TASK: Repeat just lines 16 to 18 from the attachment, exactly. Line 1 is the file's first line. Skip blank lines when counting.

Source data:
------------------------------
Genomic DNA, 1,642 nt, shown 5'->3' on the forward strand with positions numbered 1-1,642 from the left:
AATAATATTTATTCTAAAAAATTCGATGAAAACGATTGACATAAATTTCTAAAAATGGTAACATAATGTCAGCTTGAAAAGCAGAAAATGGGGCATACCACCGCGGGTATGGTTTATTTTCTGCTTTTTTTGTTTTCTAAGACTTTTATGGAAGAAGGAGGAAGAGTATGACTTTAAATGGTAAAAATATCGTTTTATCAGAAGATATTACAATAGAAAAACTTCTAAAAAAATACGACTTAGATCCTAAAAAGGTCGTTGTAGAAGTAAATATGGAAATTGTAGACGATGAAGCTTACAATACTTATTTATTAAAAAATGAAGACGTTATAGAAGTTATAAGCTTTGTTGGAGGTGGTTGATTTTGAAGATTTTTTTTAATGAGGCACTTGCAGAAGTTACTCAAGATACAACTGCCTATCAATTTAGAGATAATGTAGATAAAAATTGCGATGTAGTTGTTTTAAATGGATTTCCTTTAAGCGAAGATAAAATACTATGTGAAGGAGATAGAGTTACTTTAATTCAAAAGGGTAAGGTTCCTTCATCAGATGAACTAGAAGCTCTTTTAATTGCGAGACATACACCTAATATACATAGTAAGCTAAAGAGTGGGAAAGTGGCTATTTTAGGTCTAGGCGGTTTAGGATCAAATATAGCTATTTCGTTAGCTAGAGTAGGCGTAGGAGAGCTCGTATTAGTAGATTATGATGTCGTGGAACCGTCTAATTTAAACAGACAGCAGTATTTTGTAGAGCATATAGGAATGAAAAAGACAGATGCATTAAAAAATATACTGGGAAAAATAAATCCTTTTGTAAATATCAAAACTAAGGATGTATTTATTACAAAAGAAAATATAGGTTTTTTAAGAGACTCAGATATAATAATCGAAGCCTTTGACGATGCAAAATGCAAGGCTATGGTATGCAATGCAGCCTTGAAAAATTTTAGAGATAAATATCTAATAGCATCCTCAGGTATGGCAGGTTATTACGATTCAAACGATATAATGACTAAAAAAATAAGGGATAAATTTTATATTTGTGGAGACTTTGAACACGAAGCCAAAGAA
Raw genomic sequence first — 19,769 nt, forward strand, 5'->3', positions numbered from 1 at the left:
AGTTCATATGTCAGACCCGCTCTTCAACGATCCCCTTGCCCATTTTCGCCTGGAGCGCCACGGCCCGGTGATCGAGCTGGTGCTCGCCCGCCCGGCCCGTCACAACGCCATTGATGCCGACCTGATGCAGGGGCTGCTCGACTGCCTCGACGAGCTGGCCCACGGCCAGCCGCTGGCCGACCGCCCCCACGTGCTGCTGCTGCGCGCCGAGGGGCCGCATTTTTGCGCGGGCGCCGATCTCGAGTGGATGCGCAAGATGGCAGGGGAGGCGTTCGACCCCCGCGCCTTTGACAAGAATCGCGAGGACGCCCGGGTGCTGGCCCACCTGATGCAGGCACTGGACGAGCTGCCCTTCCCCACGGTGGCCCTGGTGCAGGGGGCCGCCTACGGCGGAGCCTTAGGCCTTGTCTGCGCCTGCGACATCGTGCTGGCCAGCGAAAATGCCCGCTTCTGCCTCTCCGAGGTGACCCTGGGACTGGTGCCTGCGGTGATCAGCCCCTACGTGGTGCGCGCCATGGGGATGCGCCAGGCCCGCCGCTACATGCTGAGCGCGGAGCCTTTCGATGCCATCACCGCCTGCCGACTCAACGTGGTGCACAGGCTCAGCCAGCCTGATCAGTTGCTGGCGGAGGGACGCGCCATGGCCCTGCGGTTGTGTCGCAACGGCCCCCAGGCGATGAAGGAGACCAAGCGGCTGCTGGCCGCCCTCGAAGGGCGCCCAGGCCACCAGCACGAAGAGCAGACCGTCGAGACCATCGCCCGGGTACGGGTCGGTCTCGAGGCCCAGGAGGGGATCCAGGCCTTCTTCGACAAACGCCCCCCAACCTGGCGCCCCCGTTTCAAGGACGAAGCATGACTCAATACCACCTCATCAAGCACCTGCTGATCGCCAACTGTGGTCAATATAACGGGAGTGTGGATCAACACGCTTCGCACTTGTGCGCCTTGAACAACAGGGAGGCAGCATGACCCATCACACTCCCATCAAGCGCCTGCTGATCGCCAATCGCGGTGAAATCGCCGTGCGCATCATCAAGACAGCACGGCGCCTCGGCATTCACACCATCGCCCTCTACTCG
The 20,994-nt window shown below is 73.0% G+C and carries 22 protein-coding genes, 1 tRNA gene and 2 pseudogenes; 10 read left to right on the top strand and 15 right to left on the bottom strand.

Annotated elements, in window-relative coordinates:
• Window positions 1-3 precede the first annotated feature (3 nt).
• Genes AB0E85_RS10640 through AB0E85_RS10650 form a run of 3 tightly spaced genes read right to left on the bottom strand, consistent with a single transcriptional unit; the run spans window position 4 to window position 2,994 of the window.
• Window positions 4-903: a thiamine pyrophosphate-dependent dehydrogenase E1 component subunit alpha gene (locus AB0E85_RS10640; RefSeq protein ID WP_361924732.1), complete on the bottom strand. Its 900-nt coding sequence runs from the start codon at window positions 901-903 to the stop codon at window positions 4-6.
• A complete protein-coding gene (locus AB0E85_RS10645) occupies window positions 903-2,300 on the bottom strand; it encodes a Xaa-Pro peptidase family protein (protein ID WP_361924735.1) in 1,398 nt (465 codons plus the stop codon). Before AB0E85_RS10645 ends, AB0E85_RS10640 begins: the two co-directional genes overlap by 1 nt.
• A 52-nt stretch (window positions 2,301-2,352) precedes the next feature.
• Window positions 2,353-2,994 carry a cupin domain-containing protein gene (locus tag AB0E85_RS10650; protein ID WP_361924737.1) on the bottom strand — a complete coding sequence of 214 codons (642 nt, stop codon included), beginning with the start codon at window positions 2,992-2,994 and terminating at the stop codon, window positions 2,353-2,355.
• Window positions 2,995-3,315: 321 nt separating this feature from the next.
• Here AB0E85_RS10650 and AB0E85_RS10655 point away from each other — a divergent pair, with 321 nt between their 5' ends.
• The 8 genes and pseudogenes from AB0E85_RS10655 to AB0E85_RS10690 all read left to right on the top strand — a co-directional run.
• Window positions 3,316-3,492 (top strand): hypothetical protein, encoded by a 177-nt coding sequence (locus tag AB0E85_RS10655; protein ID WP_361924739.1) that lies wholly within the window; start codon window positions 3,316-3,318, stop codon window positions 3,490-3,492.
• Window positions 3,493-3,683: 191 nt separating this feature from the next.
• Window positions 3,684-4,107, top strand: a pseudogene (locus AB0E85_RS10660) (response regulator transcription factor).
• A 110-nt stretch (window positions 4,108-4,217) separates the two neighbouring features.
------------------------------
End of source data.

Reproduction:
• Window positions 3,316-3,492 (top strand): hypothetical protein, encoded by a 177-nt coding sequence (locus tag AB0E85_RS10655; protein ID WP_361924739.1) that lies wholly within the window; start codon window positions 3,316-3,318, stop codon window positions 3,490-3,492.
• Window positions 3,493-3,683: 191 nt separating this feature from the next.
• Window positions 3,684-4,107, top strand: a pseudogene (locus AB0E85_RS10660) (response regulator transcription factor).